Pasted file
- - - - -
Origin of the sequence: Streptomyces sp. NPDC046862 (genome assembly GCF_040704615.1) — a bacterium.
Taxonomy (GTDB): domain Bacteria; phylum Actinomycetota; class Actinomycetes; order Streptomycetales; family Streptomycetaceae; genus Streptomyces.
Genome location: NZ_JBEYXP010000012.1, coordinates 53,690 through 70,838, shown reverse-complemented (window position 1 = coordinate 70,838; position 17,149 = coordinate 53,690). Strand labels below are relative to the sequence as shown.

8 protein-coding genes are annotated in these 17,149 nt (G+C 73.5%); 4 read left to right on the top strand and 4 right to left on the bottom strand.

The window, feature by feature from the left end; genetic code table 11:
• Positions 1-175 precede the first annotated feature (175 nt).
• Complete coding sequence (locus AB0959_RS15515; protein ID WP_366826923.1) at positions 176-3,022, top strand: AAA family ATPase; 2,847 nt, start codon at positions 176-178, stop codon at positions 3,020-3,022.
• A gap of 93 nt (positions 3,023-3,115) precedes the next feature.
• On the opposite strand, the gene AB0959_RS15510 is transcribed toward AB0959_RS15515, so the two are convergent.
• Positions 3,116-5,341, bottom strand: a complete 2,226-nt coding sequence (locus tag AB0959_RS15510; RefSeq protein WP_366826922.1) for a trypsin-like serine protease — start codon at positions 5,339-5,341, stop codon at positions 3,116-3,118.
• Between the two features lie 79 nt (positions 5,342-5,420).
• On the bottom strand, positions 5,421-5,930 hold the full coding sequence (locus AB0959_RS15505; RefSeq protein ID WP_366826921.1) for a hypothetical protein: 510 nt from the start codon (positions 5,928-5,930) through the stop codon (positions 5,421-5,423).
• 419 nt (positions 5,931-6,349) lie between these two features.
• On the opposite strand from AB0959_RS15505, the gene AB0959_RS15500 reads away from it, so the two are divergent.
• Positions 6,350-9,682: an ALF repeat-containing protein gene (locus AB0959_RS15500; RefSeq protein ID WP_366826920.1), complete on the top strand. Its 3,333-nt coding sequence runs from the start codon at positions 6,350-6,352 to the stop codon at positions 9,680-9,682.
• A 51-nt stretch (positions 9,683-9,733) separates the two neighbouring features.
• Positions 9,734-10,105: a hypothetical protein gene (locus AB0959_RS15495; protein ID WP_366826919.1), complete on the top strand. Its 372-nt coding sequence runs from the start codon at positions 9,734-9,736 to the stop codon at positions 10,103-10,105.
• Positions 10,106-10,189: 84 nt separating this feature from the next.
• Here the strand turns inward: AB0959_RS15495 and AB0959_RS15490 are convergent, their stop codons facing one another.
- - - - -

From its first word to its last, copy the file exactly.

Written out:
Origin of the sequence: Streptomyces sp. NPDC046862 (genome assembly GCF_040704615.1) — a bacterium.
Taxonomy (GTDB): domain Bacteria; phylum Actinomycetota; class Actinomycetes; order Streptomycetales; family Streptomycetaceae; genus Streptomyces.
Genome location: NZ_JBEYXP010000012.1, coordinates 53,690 through 70,838, shown reverse-complemented (window position 1 = coordinate 70,838; position 17,149 = coordinate 53,690). Strand labels below are relative to the sequence as shown.

8 protein-coding genes are annotated in these 17,149 nt (G+C 73.5%); 4 read left to right on the top strand and 4 right to left on the bottom strand.

The window, feature by feature from the left end; genetic code table 11:
• Positions 1-175 precede the first annotated feature (175 nt).
• Complete coding sequence (locus AB0959_RS15515; protein ID WP_366826923.1) at positions 176-3,022, top strand: AAA family ATPase; 2,847 nt, start codon at positions 176-178, stop codon at positions 3,020-3,022.
• A gap of 93 nt (positions 3,023-3,115) precedes the next feature.
• On the opposite strand, the gene AB0959_RS15510 is transcribed toward AB0959_RS15515, so the two are convergent.
• Positions 3,116-5,341, bottom strand: a complete 2,226-nt coding sequence (locus tag AB0959_RS15510; RefSeq protein WP_366826922.1) for a trypsin-like serine protease — start codon at positions 5,339-5,341, stop codon at positions 3,116-3,118.
• Between the two features lie 79 nt (positions 5,342-5,420).
• On the bottom strand, positions 5,421-5,930 hold the full coding sequence (locus AB0959_RS15505; RefSeq protein ID WP_366826921.1) for a hypothetical protein: 510 nt from the start codon (positions 5,928-5,930) through the stop codon (positions 5,421-5,423).
• 419 nt (positions 5,931-6,349) lie between these two features.
• On the opposite strand from AB0959_RS15505, the gene AB0959_RS15500 reads away from it, so the two are divergent.
• Positions 6,350-9,682: an ALF repeat-containing protein gene (locus AB0959_RS15500; RefSeq protein ID WP_366826920.1), complete on the top strand. Its 3,333-nt coding sequence runs from the start codon at positions 6,350-6,352 to the stop codon at positions 9,680-9,682.
• A 51-nt stretch (positions 9,683-9,733) separates the two neighbouring features.
• Positions 9,734-10,105: a hypothetical protein gene (locus AB0959_RS15495; protein ID WP_366826919.1), complete on the top strand. Its 372-nt coding sequence runs from the start codon at positions 9,734-9,736 to the stop codon at positions 10,103-10,105.
• Positions 10,106-10,189: 84 nt separating this feature from the next.
• Here the strand turns inward: AB0959_RS15495 and AB0959_RS15490 are convergent, their stop codons facing one another.